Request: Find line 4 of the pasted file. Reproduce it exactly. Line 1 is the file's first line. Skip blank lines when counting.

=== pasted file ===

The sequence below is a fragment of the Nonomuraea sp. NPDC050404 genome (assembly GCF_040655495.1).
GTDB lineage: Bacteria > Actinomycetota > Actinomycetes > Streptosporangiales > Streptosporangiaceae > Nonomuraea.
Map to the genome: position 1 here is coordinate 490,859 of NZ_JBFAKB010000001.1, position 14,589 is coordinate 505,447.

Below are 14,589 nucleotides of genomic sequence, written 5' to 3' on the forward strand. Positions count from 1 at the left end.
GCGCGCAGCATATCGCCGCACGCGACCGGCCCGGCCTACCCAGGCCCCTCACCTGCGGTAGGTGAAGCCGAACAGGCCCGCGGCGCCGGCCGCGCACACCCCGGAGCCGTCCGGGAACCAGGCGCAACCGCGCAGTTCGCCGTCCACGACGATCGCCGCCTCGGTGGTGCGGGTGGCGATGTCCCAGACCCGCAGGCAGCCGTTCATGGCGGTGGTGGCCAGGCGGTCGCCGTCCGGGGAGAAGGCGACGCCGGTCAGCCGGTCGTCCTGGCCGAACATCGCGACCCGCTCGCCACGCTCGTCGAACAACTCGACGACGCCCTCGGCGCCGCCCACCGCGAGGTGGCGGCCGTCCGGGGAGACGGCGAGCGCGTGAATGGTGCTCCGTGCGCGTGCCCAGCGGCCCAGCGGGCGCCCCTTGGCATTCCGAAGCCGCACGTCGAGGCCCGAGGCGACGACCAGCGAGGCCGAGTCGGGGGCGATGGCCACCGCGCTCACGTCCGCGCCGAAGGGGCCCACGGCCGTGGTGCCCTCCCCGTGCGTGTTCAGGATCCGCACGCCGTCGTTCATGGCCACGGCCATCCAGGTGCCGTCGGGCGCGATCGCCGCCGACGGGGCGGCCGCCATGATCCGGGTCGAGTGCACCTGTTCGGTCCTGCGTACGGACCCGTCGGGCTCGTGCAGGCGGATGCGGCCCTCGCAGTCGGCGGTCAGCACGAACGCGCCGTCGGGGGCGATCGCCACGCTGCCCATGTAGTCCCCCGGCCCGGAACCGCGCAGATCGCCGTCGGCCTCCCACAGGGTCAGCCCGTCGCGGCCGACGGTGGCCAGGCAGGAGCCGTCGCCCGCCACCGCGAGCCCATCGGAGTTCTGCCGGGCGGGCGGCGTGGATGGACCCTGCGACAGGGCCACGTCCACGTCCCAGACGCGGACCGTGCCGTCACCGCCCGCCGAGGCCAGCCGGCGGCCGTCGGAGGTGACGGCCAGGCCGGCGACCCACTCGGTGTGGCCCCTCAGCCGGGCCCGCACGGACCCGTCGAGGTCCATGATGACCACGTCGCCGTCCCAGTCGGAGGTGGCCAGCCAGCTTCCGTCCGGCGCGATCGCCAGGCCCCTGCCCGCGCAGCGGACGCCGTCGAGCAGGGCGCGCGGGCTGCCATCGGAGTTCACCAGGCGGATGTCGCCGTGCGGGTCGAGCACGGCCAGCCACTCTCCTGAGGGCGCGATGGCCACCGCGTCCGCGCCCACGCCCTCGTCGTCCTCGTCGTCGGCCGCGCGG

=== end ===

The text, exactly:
Below are 14,589 nucleotides of genomic sequence, written 5' to 3' on the forward strand. Positions count from 1 at the left end.